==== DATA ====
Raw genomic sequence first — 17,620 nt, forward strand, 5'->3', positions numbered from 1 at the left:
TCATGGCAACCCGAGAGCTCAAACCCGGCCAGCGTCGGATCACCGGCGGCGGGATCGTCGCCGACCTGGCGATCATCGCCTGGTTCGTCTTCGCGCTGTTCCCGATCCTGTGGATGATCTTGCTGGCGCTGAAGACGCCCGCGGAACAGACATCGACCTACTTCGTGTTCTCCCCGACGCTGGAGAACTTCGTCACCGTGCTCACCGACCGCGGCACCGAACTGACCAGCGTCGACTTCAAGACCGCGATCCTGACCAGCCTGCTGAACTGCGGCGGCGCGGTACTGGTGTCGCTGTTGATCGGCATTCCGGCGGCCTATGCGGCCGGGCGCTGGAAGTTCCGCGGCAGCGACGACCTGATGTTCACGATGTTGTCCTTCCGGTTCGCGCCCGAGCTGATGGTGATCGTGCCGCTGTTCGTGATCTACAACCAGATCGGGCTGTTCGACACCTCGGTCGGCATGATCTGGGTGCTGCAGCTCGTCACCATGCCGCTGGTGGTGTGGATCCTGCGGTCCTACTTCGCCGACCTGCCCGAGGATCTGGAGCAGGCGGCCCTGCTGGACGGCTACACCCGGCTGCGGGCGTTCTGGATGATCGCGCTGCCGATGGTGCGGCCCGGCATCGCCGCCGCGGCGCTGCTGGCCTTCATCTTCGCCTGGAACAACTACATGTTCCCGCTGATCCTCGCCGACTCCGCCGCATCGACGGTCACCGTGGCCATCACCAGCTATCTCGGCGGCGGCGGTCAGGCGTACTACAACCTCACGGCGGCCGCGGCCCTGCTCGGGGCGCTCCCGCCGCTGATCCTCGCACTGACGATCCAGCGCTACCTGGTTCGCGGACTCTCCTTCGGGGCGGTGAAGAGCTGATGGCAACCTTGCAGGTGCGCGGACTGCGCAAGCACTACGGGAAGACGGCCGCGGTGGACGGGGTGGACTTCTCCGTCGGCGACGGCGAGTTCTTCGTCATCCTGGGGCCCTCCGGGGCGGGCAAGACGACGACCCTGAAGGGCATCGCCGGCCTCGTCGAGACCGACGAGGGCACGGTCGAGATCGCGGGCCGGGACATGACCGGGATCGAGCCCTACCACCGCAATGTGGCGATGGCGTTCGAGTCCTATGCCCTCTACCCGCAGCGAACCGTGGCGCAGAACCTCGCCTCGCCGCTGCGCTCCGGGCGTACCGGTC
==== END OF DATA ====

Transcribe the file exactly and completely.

Raw genomic sequence first — 17,620 nt, forward strand, 5'->3', positions numbered from 1 at the left:
TCATGGCAACCCGAGAGCTCAAACCCGGCCAGCGTCGGATCACCGGCGGCGGGATCGTCGCCGACCTGGCGATCATCGCCTGGTTCGTCTTCGCGCTGTTCCCGATCCTGTGGATGATCTTGCTGGCGCTGAAGACGCCCGCGGAACAGACATCGACCTACTTCGTGTTCTCCCCGACGCTGGAGAACTTCGTCACCGTGCTCACCGACCGCGGCACCGAACTGACCAGCGTCGACTTCAAGACCGCGATCCTGACCAGCCTGCTGAACTGCGGCGGCGCGGTACTGGTGTCGCTGTTGATCGGCATTCCGGCGGCCTATGCGGCCGGGCGCTGGAAGTTCCGCGGCAGCGACGACCTGATGTTCACGATGTTGTCCTTCCGGTTCGCGCCCGAGCTGATGGTGATCGTGCCGCTGTTCGTGATCTACAACCAGATCGGGCTGTTCGACACCTCGGTCGGCATGATCTGGGTGCTGCAGCTCGTCACCATGCCGCTGGTGGTGTGGATCCTGCGGTCCTACTTCGCCGACCTGCCCGAGGATCTGGAGCAGGCGGCCCTGCTGGACGGCTACACCCGGCTGCGGGCGTTCTGGATGATCGCGCTGCCGATGGTGCGGCCCGGCATCGCCGCCGCGGCGCTGCTGGCCTTCATCTTCGCCTGGAACAACTACATGTTCCCGCTGATCCTCGCCGACTCCGCCGCATCGACGGTCACCGTGGCCATCACCAGCTATCTCGGCGGCGGCGGTCAGGCGTACTACAACCTCACGGCGGCCGCGGCCCTGCTCGGGGCGCTCCCGCCGCTGATCCTCGCACTGACGATCCAGCGCTACCTGGTTCGCGGACTCTCCTTCGGGGCGGTGAAGAGCTGATGGCAACCTTGCAGGTGCGCGGACTGCGCAAGCACTACGGGAAGACGGCCGCGGTGGACGGGGTGGACTTCTCCGTCGGCGACGGCGAGTTCTTCGTCATCCTGGGGCCCTCCGGGGCGGGCAAGACGACGACCCTGAAGGGCATCGCCGGCCTCGTCGAGACCGACGAGGGCACGGTCGAGATCGCGGGCCGGGACATGACCGGGATCGAGCCCTACCACCGCAATGTGGCGATGGCGTTCGAGTCCTATGCCCTCTACCCGCAGCGAACCGTGGCGCAGAACCTCGCCTCGCCGCTGCGCTCCGGGCGTACCGGTC